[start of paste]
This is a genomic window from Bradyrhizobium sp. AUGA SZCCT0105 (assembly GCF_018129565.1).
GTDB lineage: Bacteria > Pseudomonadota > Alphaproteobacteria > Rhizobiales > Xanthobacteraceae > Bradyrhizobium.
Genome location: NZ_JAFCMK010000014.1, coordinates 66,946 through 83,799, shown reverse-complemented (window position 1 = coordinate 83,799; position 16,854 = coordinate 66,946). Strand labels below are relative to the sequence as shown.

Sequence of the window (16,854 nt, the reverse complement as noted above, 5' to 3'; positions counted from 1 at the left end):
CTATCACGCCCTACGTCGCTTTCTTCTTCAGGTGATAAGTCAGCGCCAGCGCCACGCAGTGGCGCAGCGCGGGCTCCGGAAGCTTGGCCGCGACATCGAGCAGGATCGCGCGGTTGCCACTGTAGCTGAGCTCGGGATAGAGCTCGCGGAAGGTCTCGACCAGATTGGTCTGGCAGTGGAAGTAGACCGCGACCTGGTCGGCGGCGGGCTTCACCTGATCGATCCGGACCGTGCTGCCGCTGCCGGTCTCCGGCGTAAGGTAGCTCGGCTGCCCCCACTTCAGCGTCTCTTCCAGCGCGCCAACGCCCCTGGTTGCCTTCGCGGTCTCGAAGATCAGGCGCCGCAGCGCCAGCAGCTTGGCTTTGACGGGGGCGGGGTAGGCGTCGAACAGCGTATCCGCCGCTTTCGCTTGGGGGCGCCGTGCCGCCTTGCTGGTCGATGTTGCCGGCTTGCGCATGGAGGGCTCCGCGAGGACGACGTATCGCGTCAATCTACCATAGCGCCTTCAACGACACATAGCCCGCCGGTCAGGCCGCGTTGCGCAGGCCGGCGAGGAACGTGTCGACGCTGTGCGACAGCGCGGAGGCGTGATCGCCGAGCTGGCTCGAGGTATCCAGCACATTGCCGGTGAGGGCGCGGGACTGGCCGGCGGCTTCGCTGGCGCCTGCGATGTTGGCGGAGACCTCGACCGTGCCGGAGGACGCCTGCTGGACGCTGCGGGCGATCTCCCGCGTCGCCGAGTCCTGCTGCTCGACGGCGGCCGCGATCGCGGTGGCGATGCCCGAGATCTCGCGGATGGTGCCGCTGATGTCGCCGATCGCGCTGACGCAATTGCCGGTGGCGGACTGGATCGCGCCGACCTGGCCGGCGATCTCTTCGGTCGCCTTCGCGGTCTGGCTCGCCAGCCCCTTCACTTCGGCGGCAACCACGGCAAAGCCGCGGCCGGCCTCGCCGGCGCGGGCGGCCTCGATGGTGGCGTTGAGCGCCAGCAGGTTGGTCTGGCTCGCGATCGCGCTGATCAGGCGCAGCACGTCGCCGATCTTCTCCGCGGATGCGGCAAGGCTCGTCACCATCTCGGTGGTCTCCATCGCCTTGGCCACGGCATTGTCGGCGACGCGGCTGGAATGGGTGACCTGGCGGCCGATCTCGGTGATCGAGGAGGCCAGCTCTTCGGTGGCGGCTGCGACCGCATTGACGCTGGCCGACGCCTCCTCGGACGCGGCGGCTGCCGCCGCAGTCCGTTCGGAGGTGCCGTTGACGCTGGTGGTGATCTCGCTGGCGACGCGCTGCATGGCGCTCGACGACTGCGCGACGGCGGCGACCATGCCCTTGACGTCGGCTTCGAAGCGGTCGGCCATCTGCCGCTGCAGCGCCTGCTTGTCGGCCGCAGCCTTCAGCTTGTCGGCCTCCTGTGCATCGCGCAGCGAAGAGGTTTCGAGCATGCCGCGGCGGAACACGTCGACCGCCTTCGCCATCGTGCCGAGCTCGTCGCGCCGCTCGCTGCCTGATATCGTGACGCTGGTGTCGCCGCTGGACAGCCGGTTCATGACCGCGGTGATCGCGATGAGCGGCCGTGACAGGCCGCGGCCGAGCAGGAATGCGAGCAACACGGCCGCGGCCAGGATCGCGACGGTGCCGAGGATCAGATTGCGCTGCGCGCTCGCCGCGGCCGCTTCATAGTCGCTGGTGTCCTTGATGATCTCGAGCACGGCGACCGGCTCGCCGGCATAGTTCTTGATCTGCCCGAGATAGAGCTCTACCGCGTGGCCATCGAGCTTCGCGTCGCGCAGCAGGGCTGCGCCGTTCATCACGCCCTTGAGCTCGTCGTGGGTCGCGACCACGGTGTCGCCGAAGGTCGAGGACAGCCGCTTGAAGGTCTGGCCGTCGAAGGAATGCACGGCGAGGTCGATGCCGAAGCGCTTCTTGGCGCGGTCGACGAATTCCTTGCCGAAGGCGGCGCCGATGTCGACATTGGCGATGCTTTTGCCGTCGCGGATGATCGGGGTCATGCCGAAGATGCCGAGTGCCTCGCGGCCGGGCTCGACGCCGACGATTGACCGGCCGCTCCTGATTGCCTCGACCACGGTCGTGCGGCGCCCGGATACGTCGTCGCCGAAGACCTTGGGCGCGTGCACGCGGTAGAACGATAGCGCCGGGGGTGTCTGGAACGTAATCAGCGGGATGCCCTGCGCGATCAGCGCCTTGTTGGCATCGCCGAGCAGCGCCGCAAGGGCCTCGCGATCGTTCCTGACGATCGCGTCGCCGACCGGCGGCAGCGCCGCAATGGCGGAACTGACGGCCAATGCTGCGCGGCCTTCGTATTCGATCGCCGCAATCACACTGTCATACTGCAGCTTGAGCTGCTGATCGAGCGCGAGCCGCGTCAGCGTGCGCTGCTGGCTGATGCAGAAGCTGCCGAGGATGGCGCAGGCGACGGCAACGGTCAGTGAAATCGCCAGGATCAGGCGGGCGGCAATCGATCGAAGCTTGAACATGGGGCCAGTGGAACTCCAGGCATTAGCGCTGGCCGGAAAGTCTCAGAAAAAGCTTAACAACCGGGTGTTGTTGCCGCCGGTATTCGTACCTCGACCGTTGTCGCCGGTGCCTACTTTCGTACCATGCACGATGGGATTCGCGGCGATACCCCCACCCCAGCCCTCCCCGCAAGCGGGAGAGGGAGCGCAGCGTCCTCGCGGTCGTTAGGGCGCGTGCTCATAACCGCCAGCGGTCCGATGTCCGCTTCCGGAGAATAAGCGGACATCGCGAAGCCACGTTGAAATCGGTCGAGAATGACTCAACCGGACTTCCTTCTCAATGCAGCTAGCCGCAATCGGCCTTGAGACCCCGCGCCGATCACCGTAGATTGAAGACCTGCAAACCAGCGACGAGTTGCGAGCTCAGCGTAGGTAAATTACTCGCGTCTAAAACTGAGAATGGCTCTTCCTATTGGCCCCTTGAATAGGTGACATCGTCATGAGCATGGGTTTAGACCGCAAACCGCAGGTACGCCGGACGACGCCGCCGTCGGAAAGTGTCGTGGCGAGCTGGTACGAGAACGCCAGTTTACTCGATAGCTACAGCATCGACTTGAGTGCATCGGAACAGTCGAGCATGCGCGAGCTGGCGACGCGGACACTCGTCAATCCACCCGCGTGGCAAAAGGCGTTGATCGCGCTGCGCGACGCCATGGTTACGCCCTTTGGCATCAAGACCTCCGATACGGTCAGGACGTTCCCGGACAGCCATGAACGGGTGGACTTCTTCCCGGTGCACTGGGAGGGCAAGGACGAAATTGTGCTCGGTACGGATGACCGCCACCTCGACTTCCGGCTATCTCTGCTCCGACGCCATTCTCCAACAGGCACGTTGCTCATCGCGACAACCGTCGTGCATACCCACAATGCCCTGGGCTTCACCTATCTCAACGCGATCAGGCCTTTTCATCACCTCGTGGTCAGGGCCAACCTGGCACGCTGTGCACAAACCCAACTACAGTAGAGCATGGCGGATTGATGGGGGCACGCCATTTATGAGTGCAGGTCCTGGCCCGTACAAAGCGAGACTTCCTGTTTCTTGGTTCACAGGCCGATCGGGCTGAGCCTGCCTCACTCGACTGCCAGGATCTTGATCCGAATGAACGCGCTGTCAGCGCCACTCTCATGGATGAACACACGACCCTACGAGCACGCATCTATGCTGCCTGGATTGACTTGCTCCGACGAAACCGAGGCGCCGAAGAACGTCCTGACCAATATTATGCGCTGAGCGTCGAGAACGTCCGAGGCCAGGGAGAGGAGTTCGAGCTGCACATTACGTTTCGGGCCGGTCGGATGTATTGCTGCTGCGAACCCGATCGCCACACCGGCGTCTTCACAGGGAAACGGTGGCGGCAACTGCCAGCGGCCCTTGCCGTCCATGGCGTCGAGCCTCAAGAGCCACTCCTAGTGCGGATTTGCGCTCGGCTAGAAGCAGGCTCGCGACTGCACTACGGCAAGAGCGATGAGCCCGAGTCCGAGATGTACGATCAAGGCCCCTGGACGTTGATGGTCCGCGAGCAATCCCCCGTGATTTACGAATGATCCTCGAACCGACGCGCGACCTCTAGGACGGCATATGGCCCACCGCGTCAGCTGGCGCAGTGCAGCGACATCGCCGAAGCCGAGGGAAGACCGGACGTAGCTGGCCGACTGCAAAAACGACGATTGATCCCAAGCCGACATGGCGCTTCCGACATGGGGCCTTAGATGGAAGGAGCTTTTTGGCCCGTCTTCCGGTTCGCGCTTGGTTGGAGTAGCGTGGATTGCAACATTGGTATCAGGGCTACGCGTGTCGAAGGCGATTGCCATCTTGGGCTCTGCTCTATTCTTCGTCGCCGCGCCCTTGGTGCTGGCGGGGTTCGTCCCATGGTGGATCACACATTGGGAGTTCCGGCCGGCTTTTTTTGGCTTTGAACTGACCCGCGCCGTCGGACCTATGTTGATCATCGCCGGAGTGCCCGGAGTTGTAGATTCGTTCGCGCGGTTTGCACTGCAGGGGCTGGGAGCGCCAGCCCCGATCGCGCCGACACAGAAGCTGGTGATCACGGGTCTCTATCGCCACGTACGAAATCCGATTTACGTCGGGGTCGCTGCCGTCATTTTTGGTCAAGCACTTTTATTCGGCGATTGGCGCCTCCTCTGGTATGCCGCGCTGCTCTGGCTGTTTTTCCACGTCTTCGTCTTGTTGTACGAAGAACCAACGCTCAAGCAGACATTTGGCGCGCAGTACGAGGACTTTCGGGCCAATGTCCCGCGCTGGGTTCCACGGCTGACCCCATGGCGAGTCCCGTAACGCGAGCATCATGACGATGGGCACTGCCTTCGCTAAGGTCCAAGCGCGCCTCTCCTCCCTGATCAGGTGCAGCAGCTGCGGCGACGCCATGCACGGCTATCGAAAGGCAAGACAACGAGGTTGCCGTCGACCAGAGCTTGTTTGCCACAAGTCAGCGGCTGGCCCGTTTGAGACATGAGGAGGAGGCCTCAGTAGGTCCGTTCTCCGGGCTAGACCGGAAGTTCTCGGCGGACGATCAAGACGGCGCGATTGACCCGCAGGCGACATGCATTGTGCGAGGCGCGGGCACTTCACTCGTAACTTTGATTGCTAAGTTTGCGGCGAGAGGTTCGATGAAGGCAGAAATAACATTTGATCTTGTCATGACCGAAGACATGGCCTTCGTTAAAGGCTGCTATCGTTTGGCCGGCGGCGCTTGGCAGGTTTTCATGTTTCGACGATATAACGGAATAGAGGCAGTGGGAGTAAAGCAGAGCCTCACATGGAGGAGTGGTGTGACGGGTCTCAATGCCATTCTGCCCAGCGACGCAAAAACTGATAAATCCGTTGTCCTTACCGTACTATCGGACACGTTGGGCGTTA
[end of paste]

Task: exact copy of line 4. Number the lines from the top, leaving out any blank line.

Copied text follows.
Sequence of the window (16,854 nt, the reverse complement as noted above, 5' to 3'; positions counted from 1 at the left end):